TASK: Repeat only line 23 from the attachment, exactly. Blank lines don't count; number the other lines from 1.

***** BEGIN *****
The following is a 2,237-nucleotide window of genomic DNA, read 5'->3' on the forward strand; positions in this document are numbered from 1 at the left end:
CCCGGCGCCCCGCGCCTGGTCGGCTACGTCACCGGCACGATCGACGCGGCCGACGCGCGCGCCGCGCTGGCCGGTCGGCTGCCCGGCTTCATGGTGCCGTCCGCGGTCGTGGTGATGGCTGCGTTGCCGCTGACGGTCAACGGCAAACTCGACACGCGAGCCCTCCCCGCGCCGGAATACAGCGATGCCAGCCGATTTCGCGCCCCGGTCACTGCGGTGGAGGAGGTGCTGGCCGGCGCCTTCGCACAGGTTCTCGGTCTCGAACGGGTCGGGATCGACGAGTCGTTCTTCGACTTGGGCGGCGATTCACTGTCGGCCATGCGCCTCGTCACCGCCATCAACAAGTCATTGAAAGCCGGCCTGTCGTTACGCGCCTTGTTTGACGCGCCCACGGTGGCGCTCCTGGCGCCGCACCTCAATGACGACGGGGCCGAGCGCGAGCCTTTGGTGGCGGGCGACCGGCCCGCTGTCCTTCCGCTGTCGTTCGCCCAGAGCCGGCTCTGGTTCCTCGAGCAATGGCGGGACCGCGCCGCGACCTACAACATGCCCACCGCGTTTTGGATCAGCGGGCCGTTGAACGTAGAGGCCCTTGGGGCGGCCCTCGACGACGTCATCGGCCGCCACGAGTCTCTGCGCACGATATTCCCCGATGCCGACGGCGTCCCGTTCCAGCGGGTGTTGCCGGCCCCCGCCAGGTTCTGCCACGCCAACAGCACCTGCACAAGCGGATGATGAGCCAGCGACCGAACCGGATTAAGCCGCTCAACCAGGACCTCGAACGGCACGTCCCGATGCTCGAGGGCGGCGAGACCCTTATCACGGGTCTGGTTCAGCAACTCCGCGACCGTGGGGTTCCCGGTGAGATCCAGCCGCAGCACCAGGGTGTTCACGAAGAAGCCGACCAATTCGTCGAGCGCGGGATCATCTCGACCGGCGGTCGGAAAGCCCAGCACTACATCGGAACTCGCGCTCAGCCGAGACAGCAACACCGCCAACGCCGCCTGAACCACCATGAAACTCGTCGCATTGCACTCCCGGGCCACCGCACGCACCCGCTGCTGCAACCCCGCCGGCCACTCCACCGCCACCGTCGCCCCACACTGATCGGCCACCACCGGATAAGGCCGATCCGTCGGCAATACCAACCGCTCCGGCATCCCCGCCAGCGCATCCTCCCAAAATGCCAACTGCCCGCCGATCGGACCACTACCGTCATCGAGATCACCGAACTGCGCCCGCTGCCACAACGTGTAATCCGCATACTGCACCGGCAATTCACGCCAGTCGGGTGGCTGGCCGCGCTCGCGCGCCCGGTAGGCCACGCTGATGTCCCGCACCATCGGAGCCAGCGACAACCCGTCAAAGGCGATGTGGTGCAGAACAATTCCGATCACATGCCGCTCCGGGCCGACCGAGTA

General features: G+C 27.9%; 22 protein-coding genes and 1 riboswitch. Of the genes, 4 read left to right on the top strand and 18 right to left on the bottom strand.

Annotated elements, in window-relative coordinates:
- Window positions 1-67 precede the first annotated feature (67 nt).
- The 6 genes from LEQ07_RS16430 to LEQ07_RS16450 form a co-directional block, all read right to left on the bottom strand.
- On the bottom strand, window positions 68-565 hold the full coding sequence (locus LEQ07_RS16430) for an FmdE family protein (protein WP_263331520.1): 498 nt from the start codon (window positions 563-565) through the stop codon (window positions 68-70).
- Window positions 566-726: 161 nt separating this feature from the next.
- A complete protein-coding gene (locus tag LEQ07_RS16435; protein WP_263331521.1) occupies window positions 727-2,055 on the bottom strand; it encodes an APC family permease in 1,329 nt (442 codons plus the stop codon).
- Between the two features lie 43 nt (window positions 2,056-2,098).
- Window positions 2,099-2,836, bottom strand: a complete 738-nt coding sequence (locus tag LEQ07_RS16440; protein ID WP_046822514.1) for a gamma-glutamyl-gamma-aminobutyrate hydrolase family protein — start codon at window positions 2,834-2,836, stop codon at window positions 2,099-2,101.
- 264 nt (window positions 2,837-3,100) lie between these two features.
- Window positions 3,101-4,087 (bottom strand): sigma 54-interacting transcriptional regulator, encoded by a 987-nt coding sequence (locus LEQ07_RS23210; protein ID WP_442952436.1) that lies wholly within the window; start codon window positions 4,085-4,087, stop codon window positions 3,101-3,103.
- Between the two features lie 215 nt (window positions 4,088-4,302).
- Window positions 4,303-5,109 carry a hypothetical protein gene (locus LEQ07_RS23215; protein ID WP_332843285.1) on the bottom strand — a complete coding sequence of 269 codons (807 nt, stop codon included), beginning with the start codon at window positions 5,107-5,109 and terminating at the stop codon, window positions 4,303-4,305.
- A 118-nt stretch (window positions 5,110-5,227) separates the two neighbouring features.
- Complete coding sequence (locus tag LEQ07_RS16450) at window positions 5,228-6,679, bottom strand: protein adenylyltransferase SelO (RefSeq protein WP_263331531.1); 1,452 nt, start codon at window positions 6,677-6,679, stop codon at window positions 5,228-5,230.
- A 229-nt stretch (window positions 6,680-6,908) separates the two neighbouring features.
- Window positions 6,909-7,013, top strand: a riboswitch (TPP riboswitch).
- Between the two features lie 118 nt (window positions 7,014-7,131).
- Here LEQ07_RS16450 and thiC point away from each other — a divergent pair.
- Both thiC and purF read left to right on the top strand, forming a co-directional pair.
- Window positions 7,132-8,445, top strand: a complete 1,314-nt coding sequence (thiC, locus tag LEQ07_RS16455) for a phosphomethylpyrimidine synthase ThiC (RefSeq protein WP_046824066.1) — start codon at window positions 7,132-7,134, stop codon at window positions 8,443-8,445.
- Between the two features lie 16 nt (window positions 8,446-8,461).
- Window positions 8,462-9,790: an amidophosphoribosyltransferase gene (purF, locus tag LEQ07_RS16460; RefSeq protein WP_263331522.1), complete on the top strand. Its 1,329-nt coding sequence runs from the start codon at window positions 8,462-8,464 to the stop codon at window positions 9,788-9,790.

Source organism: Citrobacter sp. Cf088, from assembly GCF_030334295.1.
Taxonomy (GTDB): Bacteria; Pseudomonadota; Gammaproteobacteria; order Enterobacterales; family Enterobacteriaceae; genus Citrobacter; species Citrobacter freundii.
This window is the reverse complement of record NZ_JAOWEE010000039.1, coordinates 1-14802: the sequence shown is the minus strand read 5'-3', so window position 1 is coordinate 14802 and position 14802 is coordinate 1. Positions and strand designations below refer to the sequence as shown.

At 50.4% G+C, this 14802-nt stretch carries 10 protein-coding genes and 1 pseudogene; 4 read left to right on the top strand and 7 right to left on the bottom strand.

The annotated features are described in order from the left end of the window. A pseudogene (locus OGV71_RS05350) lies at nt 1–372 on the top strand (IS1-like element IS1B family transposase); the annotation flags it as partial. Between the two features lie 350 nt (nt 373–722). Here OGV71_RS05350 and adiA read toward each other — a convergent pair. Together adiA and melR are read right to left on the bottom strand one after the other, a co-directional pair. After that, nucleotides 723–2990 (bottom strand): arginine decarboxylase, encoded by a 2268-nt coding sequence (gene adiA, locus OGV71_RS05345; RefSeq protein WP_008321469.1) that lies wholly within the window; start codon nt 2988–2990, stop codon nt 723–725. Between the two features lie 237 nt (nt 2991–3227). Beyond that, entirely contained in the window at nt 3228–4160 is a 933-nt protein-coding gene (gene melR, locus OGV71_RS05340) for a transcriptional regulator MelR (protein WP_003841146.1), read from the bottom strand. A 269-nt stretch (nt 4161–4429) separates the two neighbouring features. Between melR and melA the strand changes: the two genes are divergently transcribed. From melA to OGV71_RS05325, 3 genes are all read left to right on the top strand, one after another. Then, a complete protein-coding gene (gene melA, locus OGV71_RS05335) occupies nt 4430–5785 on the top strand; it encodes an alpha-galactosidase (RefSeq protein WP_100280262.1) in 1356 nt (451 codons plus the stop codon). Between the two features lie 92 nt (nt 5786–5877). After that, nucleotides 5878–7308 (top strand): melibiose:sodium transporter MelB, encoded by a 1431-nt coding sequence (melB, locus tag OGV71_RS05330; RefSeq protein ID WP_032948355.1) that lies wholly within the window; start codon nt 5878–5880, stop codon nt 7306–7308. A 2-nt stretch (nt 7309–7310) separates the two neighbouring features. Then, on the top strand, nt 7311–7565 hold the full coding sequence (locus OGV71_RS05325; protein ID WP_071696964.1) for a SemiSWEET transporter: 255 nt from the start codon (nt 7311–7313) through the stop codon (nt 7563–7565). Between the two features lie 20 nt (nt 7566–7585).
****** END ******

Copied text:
- Window positions 7,132-8,445, top strand: a complete 1,314-nt coding sequence (thiC, locus tag LEQ07_RS16455) for a phosphomethylpyrimidine synthase ThiC (RefSeq protein WP_046824066.1) — start codon at window positions 7,132-7,134, stop codon at window positions 8,443-8,445.